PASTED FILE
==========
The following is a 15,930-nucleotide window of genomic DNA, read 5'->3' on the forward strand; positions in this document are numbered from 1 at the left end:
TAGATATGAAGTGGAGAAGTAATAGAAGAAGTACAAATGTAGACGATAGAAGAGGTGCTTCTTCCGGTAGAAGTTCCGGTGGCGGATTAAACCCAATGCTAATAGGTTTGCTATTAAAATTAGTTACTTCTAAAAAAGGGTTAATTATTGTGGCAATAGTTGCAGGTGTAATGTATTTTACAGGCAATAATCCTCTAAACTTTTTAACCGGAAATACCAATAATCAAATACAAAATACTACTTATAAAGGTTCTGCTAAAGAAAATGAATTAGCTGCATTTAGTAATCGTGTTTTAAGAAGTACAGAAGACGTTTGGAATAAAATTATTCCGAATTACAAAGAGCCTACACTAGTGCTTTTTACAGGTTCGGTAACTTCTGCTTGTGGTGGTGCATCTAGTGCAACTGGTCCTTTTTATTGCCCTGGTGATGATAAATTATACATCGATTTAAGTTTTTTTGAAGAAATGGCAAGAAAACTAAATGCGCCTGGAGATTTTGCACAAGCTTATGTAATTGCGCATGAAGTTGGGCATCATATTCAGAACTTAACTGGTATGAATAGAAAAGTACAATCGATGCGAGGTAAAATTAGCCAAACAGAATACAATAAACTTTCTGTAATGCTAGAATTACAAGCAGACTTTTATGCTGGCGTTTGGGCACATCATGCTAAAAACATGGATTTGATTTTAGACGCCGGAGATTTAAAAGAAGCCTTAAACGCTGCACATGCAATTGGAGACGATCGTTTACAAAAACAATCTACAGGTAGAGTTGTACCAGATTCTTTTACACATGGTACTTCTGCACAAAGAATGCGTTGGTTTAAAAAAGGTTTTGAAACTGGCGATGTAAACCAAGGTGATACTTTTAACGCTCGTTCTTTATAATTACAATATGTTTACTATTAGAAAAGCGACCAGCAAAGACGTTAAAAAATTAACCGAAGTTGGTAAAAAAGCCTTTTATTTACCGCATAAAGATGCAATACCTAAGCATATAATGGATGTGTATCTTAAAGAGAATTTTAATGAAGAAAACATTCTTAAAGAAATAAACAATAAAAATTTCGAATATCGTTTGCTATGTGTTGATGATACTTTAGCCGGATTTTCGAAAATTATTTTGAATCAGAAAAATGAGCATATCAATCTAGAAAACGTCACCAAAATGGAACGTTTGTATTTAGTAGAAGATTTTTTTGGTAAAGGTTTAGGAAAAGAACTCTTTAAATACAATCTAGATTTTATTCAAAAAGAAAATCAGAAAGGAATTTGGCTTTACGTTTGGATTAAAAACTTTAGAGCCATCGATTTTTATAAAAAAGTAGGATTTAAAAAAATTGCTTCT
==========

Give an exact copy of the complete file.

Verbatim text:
The following is a 15,930-nucleotide window of genomic DNA, read 5'->3' on the forward strand; positions in this document are numbered from 1 at the left end:
TAGATATGAAGTGGAGAAGTAATAGAAGAAGTACAAATGTAGACGATAGAAGAGGTGCTTCTTCCGGTAGAAGTTCCGGTGGCGGATTAAACCCAATGCTAATAGGTTTGCTATTAAAATTAGTTACTTCTAAAAAAGGGTTAATTATTGTGGCAATAGTTGCAGGTGTAATGTATTTTACAGGCAATAATCCTCTAAACTTTTTAACCGGAAATACCAATAATCAAATACAAAATACTACTTATAAAGGTTCTGCTAAAGAAAATGAATTAGCTGCATTTAGTAATCGTGTTTTAAGAAGTACAGAAGACGTTTGGAATAAAATTATTCCGAATTACAAAGAGCCTACACTAGTGCTTTTTACAGGTTCGGTAACTTCTGCTTGTGGTGGTGCATCTAGTGCAACTGGTCCTTTTTATTGCCCTGGTGATGATAAATTATACATCGATTTAAGTTTTTTTGAAGAAATGGCAAGAAAACTAAATGCGCCTGGAGATTTTGCACAAGCTTATGTAATTGCGCATGAAGTTGGGCATCATATTCAGAACTTAACTGGTATGAATAGAAAAGTACAATCGATGCGAGGTAAAATTAGCCAAACAGAATACAATAAACTTTCTGTAATGCTAGAATTACAAGCAGACTTTTATGCTGGCGTTTGGGCACATCATGCTAAAAACATGGATTTGATTTTAGACGCCGGAGATTTAAAAGAAGCCTTAAACGCTGCACATGCAATTGGAGACGATCGTTTACAAAAACAATCTACAGGTAGAGTTGTACCAGATTCTTTTACACATGGTACTTCTGCACAAAGAATGCGTTGGTTTAAAAAAGGTTTTGAAACTGGCGATGTAAACCAAGGTGATACTTTTAACGCTCGTTCTTTATAATTACAATATGTTTACTATTAGAAAAGCGACCAGCAAAGACGTTAAAAAATTAACCGAAGTTGGTAAAAAAGCCTTTTATTTACCGCATAAAGATGCAATACCTAAGCATATAATGGATGTGTATCTTAAAGAGAATTTTAATGAAGAAAACATTCTTAAAGAAATAAACAATAAAAATTTCGAATATCGTTTGCTATGTGTTGATGATACTTTAGCCGGATTTTCGAAAATTATTTTGAATCAGAAAAATGAGCATATCAATCTAGAAAACGTCACCAAAATGGAACGTTTGTATTTAGTAGAAGATTTTTTTGGTAAAGGTTTAGGAAAAGAACTCTTTAAATACAATCTAGATTTTATTCAAAAAGAAAATCAGAAAGGAATTTGGCTTTACGTTTGGATTAAAAACTTTAGAGCCATCGATTTTTATAAAAAAGTAGGATTTAAAAAAATTGCTTCT